Project proposes manufactured, not mobile, homes
April 1, 2019
The developer proposing a 158-home manufactured home project on the south end of Gardnerville could face an uphill battle before county commissioners.
Stoneridge developer Chuck Hathoot said the homes he's proposing for the project are not mobile homes.
"It's a tough thing to convey that this is not your grandmother's mobile home park from the '70s," he said. "These are homes built to standards with 2×6 stud walls and 2×4 interior walls," he said. "They are substantially like stick-built homes except for the subfoundation, which is steel."
Hathoot and property owner Butch Peri are seeking to change the master plan and zoning on 13.3 acres from agricultural to multi-family residential.
The 13.3 acres is located east of a 16-acre parcel where the county approved multi-family residential during the master plan cycle.
Under multi-family zoning, which allows up to 16 units per acre, the developer could put all 158 homes on the 16 acres
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However, Hathoot said the frontage along Muller Parkway and Pine Nut Road is too short to accommodate two accesses to the project, which the county requires on projects of more than 20 units.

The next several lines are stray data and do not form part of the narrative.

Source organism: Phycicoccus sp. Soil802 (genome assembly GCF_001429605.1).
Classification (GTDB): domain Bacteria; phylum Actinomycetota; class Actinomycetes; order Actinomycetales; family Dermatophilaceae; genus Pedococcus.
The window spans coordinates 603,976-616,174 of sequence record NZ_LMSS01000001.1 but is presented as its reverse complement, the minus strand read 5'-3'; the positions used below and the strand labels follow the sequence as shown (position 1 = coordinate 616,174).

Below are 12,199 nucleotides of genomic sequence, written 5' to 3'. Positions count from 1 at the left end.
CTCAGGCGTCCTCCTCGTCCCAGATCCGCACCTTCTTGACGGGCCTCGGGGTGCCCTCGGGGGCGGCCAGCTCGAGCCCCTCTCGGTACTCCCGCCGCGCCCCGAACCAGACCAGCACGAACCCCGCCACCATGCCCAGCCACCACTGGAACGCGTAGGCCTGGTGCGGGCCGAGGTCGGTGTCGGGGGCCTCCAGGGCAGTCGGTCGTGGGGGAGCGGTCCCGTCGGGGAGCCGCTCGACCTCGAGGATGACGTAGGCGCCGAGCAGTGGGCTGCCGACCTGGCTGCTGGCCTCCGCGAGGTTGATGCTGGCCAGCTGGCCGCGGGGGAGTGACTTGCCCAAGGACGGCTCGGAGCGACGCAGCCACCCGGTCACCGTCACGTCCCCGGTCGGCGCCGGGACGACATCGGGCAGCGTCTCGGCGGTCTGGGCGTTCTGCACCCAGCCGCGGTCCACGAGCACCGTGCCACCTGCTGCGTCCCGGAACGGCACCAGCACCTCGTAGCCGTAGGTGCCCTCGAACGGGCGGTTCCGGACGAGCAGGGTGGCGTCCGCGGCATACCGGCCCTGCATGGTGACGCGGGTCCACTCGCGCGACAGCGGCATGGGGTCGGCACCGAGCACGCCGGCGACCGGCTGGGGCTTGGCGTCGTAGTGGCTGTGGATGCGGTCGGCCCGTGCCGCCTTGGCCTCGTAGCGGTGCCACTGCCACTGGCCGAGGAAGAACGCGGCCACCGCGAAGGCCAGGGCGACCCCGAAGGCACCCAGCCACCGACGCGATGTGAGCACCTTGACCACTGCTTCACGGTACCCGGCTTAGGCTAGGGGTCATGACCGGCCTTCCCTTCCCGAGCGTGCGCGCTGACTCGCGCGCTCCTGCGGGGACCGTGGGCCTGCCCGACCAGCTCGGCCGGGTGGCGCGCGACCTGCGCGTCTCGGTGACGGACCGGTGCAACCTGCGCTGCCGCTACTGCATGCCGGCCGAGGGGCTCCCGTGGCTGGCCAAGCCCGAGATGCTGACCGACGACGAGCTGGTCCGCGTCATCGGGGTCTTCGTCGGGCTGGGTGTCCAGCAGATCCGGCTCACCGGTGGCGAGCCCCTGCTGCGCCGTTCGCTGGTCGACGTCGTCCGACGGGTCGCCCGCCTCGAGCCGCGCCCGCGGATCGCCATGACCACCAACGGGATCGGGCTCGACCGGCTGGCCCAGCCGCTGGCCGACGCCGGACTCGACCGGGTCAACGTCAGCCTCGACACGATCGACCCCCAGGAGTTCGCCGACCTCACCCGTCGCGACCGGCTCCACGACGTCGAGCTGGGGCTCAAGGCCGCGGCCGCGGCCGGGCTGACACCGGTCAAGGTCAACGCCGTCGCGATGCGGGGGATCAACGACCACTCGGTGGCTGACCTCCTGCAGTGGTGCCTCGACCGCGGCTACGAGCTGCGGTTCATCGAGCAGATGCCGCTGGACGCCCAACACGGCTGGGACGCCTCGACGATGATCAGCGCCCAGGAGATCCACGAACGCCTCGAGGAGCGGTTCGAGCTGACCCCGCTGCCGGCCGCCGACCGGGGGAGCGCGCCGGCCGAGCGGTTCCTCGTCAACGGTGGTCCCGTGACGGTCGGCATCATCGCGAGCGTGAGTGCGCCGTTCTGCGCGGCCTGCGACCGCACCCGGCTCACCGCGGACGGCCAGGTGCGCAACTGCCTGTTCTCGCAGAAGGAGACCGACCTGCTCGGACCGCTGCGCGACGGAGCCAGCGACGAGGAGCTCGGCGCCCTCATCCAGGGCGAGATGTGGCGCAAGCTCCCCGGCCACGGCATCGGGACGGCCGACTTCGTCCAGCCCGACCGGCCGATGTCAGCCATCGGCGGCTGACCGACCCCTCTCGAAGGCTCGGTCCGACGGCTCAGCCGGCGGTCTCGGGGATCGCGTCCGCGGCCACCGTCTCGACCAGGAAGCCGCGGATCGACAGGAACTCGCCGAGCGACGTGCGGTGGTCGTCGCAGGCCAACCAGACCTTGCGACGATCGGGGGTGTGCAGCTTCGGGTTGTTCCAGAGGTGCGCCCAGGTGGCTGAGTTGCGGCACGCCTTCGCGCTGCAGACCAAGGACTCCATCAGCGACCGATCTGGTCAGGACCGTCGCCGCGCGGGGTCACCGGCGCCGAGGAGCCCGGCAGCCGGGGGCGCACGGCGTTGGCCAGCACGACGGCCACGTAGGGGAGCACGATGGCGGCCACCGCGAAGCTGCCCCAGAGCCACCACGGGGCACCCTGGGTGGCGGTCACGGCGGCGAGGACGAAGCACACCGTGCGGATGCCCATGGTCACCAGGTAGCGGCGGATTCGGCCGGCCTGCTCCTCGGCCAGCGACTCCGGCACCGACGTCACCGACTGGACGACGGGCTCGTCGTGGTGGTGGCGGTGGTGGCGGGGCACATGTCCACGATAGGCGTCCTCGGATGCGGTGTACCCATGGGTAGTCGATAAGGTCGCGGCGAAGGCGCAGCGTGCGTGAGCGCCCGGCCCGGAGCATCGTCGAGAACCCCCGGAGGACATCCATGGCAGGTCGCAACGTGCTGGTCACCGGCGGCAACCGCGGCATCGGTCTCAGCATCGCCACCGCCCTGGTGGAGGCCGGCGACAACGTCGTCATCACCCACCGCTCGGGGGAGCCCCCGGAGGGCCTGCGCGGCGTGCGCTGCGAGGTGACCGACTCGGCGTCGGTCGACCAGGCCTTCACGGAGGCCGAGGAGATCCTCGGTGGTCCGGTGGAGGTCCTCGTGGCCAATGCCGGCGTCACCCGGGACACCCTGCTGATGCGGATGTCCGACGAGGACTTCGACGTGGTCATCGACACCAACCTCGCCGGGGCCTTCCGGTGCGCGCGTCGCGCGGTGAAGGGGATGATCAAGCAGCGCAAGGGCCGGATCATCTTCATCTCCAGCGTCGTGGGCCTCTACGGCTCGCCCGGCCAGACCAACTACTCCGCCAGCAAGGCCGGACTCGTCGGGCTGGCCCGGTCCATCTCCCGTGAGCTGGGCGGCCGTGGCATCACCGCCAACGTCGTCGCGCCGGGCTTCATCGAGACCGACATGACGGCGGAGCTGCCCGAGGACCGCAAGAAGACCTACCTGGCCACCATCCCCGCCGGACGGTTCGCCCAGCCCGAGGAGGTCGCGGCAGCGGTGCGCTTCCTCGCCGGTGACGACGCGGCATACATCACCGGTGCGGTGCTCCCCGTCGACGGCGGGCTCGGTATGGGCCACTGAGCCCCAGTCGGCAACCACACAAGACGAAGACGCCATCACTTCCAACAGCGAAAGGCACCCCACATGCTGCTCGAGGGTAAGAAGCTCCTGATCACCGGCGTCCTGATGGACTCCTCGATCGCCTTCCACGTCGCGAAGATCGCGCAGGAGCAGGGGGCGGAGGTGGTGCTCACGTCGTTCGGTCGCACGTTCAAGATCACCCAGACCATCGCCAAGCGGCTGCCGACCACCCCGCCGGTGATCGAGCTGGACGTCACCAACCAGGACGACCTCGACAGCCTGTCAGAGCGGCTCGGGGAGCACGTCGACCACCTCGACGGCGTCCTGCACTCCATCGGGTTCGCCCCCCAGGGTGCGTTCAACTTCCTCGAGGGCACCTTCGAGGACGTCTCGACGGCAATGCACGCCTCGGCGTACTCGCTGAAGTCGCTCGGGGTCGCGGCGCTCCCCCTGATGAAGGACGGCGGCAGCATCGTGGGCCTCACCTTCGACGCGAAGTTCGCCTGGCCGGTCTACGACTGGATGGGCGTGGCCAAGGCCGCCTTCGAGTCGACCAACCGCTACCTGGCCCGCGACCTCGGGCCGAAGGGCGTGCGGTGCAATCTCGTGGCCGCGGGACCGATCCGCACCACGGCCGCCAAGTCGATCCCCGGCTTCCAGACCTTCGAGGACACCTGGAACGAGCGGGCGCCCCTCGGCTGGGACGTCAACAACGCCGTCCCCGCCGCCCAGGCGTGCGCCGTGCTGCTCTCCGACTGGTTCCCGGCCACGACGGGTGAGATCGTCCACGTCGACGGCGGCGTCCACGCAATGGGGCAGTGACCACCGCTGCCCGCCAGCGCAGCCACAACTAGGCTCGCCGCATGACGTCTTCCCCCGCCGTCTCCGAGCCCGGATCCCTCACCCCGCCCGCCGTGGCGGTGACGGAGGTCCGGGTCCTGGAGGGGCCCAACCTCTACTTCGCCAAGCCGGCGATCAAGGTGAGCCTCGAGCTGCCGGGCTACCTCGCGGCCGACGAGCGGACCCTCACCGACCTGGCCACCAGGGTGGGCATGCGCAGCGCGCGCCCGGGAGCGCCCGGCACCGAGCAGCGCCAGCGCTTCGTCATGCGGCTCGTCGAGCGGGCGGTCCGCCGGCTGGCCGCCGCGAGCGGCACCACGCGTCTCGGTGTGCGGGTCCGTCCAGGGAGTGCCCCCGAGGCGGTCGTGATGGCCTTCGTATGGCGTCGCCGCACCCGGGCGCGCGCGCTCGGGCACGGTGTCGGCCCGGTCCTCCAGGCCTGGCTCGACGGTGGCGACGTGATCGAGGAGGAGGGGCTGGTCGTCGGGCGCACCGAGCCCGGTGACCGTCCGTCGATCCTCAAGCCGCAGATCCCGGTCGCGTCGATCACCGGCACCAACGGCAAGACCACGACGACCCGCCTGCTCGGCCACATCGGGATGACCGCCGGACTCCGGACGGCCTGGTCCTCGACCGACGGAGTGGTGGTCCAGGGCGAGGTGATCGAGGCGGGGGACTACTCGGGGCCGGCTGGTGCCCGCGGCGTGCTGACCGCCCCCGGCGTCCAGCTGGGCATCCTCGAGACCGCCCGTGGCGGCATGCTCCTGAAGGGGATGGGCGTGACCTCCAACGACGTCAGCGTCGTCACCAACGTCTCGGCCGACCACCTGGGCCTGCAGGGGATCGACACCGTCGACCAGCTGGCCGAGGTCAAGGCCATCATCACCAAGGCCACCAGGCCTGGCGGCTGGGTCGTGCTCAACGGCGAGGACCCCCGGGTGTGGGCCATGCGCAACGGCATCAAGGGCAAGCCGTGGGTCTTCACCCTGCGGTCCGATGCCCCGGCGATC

Further complicating the issue is that the project Hathoot envisions isn't really multi-family.
Planner Louis Cariola said that if they had access to the entire property, the density would be less than that in the 8,000-square-foot single-family residential zoning district.
However, the county code only allows manufactured homes in the multi-family residential zone.
County commissioners are scheduled to introduce the ordinances associated with the project at their April 4 meeting. No presentation or public comment will be taken that day. The ordinance's second reading could occur in May.
Approval of the master plan and zoning amendment does not lock the developer into a plan under county code.
Hathoot said the homes he's proposing would be in the mid $250,000 range. They would be sold under a 99-year lease to reduce the price per lot.
"I estimate we would have to charge another $150,000 if we were to subdivide it," he said.
He said the homes have 9-foot ceilings and consumers will be able to upgrade to granite counter tops and stainless steel appliances.
Cariola said the water rights have been sold off the property and it is unlikely that it would ever be a working ranch again.
County Commissioner John Engels spoke against the project at the planning commission, which voted 5-1 to support the master plan amendment.
The Town of Gardnerville voted for the amendments.
The project has will-serve letters from the Gardnerville Water Co. and the Minden-Gardnerville Sanitation District.